In Touch With ULFA-I Leader Paresh Barua But Immediate Talks Unlikely, Says Assam CM Himanta Biswa Sarma


GUWAHATI: Assam Chief Minister Himanta Biswa Sarma Monday said that he is in touch with the Paresh Barua-led faction of ULFA(I) but negotiations with the outfit is unlikely in the immediate future. It is not easy for Barua to give up the issue of sovereignty but he must realise that the people of Assam do not want it anymore, Sarma said during an interaction with mediapersons here.

‘As the political head of Assam, I will continue to reach out to Baruah. I usually talk to him every three or six months and I plan to talk to him again soon. But I don’t expect him to come for talks immediately,” the chief minister said. ‘We have kept open the channels for discussions, but we do not see the talks happening in the near future. This is a long-drawn process and we hope that he will come for talks some day,’ he added.

The chief minister claimed that Barua will himself change the ULFA charter of demands which was drawn up several decades ago if he comes and stays in Assam for 15 days as the state is now a land of peace and tranquility. ‘He is fighting for the people of the state but they want development and not an independent Assam,” Sarma said.

Asserting that there should be constant conversations, discussions and Barua should be made aware of the changing reality of the state, he said “I encourage my ministers to talk to members of United Liberation Front of Assam (Independent) so that they are aware of the development that is taking place. I have even told intelligence officials not to track people who are in touch with them’.

At the same time Army and police operations will continue if grenades are lobbed by members of the outfit. “We cannot stop that,” the chief minister quipped. On the tripartite agreement with the pro-talk faction of the ULFA, Sarma said that it has in one stroke established the political and land rights of the state’s indigenous people which cannot be disturbed for a long time to come.

‘The delimitation exercise in the state ensured that 96 assembly constituencies in Brahmaputra Valley and nine in Barak Valley will be secure for the indigenous people of these areas. The ULFA accord has made sure that the principle followed in this delimitation exercise will be maintained,’ he said. According to the December 29 agreement none can encroach on government forest land and enter their names in the voters list of that area. A voter cannot move their names from one constituency to another. Their voting rights will not be cancelled but will be listed in their original constituency, Sarma said.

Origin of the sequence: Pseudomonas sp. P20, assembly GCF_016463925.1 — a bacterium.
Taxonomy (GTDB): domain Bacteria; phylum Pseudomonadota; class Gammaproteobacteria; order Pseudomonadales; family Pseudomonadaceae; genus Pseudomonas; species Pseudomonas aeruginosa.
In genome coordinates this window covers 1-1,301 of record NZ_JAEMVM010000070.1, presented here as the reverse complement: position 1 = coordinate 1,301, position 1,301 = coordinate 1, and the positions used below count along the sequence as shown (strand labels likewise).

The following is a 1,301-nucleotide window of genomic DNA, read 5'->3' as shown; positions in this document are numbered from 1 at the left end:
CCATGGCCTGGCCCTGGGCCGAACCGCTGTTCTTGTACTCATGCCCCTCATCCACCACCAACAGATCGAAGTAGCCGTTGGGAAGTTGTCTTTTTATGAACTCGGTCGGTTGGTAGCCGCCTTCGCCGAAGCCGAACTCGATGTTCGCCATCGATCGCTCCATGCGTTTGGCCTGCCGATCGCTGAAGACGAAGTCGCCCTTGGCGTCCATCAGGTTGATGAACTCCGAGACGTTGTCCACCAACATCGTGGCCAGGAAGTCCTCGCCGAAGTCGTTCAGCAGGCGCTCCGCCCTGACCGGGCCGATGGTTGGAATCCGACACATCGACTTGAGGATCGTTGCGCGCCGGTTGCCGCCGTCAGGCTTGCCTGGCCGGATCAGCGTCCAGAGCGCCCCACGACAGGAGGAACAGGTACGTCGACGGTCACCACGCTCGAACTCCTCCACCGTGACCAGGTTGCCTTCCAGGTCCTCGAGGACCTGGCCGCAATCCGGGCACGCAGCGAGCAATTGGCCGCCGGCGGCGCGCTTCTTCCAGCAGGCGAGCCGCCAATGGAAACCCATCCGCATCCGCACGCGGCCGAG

A person has to acquire permanent residency of a particular area by either purchasing land or have other substantial interests like holding a government job, he added. ‘The two major outcomes of the agreement with the ULFA is that the principle of delimitation will be maintained in the future and ordinarily a person living in one area cannot become a voter of another area by encroaching land. This is the final solution within the constitutional limits to protect the rights of the indigenous people,’ he said.

Besides, it will ensure that the political power of the indigenous people cannot be disturbed for a long time as the political representatives in more than 100 of the total 126 constituencies of the state will be from descendants of people who are living in the state for the last 200 to 300 years, Sarma said. The agreement has also ensured that no people from outside can purchase land in the radius of any ‘namghar’ (Vaishnav prayer halls) or temples.

‘The leaders of the pro-talk faction were not in public life for the last 14 years after they came overground. But Prime Minister Narendra Modi and Union Home Minister Amit Shah consciously activated the peace process and we created this accord as an instrument to secure the future of the people of Assam,’ the chief minister said.

Regarding the withdrawal of the controversial Armed Forces Special Powers Act (AFSPA) which is now in force in four districts of the state, Sarma said, ‘We wanted its total withdrawal but the Centre wanted to be cautious, particularly in the border districts with the neighbouring states. Maybe in the next round of review, it will be brought down to two districts’.

On the implementation of the Citizens Amendment Act (CAA), Sarma said that it is already a rule of law but the people of Assam have gone to the Supreme Court, which will take the decision. The cut off year for Hindu Bengalis for getting citizenship is 2014 and according to the National Register of Citizens three to four lakh of them have been identified. The political rights of the indigenous population have been secured by the delimitation exercise and the agreement with the ULFA irrespective of the CAA, he added.



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